Thursday, November 29, 2007

Winter's Eve

It's comforting to know that I can have a lovely evening in Manhattan -- complete with food -- for $3.

Monday after work I went to Winter's Eve at Lincoln Square. I wasn't there in time to see Lincoln Center's tree lighting at 5:30, although I got some good pics a few hours later. In any case, I was mostly there to see the crowds and eat the food.

About two dozen restaurants had tents set up in three clusters along Broadway, and all had samples for no more than five bucks, and a few things were free. I tried pumpkin bisque, sweet corn and yam bisque, peppermint bark, a mini apple cobbler, three different kinds of hot chocolate and (my favorite) chocolate mousse that was creamy and rich like good fudge frosting. The latter was the best $2 I'd ever spent.

It rained a little, but that was fine. Paul was feeling a little sick, but I really didn't mind going alone. And I almost got hit by a cab when I was crossing the street to take the subway home, so maybe I'm one step closer to becoming a real New Yorker?

Friday, November 23, 2007

Thanksgiving in the city

The first thing I was thankful for Thursday morning was a beautiful, sunny day. The temperature reached into the 60s-- perfect weather to watch my first Macy's Thanksgiving Day Parade in person.

I had planned to bundle up in about four layers of clothing. Instead I wore a long-sleeve shirt and a fall jacket. It felt even warmer outside because of the crowds.

The parade's Web site said we may want to get there as early as 6:30 a.m. to get a good view. No thanks. We got there at 8:15, 45 minutes before the parade started, and contended with only about four rows of people in front of us. Paul and I are tall, so that hardly mattered. Not long after we got there, the major crowds began to arrived and it appeared to be difficult to even move down the sidewalks.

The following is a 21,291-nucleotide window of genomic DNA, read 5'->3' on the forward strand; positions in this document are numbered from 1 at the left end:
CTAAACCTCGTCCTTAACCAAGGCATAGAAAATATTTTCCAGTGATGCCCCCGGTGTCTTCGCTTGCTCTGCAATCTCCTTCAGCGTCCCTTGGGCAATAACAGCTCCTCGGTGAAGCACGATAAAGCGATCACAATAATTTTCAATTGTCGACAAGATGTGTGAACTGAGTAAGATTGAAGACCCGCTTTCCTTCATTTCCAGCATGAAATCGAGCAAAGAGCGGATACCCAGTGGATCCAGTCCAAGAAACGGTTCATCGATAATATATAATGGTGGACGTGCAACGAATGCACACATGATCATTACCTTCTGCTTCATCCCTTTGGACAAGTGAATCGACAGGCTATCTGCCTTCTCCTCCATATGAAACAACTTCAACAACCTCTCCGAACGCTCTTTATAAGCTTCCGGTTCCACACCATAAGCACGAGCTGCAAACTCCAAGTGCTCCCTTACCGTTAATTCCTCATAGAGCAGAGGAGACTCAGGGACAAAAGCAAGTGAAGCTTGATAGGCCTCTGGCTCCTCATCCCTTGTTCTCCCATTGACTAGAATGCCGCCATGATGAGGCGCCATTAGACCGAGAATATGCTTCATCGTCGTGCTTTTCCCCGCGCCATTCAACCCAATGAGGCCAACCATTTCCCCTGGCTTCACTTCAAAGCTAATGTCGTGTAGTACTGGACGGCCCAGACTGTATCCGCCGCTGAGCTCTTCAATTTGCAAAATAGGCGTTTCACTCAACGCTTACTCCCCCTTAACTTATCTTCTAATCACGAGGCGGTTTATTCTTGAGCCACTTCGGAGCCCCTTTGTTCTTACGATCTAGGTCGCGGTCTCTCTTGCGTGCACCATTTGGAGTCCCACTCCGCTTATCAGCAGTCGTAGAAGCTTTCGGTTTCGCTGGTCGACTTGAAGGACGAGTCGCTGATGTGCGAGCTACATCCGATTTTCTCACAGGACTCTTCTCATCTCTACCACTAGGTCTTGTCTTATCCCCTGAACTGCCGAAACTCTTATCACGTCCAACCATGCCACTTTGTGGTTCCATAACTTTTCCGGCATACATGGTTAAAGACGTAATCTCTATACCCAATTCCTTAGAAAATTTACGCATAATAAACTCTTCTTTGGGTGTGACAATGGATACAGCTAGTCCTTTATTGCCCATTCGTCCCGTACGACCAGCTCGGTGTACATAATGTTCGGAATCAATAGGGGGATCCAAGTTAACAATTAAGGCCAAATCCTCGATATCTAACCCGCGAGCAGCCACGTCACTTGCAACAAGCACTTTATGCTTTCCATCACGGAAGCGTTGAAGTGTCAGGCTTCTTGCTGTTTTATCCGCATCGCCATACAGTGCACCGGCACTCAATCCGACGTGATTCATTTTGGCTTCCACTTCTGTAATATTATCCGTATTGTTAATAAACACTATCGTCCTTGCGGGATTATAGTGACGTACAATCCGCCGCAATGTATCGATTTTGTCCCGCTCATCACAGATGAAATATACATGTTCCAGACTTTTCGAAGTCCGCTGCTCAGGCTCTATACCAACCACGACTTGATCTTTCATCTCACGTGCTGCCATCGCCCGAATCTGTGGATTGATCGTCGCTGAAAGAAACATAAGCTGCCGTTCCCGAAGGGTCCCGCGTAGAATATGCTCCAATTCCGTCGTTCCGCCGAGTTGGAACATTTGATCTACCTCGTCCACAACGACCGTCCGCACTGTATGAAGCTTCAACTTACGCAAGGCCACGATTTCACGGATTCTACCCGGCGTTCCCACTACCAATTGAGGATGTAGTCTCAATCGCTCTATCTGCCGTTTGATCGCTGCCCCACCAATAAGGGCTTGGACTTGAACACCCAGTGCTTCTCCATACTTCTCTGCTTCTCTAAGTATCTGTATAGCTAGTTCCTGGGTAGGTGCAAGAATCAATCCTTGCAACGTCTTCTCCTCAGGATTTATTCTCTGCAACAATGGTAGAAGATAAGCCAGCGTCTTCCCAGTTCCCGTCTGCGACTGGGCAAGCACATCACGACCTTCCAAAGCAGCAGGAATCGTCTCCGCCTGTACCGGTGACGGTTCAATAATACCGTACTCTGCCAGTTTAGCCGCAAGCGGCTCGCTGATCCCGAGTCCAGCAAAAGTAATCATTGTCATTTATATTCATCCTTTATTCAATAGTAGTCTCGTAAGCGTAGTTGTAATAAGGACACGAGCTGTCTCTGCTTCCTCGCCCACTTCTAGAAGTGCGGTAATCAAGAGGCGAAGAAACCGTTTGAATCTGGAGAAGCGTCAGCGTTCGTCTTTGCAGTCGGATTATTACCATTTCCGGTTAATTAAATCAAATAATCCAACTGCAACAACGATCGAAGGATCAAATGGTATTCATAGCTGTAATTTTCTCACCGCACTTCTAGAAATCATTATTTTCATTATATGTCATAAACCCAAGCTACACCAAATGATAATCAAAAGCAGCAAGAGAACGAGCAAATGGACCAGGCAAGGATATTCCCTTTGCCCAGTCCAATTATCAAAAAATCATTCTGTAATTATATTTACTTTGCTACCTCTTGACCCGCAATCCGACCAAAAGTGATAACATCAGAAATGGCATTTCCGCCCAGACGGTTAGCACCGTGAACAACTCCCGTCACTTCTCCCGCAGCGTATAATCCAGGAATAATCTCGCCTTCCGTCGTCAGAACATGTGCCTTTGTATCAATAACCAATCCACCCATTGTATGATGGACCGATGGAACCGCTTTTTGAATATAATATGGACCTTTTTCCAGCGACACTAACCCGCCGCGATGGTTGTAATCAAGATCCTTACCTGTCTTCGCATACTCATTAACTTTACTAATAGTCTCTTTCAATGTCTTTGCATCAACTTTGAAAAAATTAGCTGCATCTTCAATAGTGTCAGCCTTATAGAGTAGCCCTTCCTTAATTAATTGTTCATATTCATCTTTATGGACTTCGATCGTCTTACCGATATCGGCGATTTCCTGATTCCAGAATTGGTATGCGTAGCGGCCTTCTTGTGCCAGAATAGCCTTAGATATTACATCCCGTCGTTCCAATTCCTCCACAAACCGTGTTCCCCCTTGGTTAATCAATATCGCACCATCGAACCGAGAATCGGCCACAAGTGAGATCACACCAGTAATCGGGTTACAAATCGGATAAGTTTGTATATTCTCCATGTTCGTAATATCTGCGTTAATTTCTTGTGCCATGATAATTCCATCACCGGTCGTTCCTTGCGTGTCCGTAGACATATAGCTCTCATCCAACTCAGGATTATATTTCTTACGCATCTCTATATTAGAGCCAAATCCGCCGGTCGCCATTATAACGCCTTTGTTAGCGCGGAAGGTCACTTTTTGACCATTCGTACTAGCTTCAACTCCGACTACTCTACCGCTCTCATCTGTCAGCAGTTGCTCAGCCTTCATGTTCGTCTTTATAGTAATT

We were at about the midway point of the parade, at 50th and Broadway. That's about 16 blocks from Macy's, where all the performances were. I couldn't help but notice that we were surrounded by symbols of New York and Ohio:
a Duane Reade pharmacy across the street ...

and an Applebee's to our right.

The parade got to us at 9:30. The parade featured a few semi-celebrities: Good Charlotte, Dolly Parton, Lifehouse, Wynonna Judd, Menudo and I think a few people from High School Musical. Of course there were several high school bands from around the country, and I couldn't help but recall how jealous I was when the Defiance High School band were invited to perform years back.

The helium balloons looks even larger in person than they do on TV. It sometimes felt like they were right on top of us. When any of them veers toward the sidewalk, the entire crowd cried, "Whooo!" in unison.

The parade ends at noon on TV but was done at 11:30 where we were. Then everyone crowded onto Broadway to take pictures and maybe catch a last glimpse of the parade as it winded south. It was strange to be standing in the middle of such a normally-busy throroughfare.

I wanted to take advantage of the sun, so we headed to Central Park a few blocks away, and we weren't the only ones. The park was completely filled with kids on the playgrounds and families (including us) climbing the huge rocks near the southern edge. Paul found out last night on the Internet that there are books dedicated to bouldering in Central Park, the rocks are that big.

The ice rink was busy as well, and Christmas music drifted into the air. Then we walked down Fifth Avenue, peering at a few of the holiday window decorations.

We cooked a traditional Thanksgiving dinner-for-two that night, but the day was certainly not like any holiday I'd ever experienced before. Unfortunately the warm weather didn't last long-- it's back to hats and gloves today.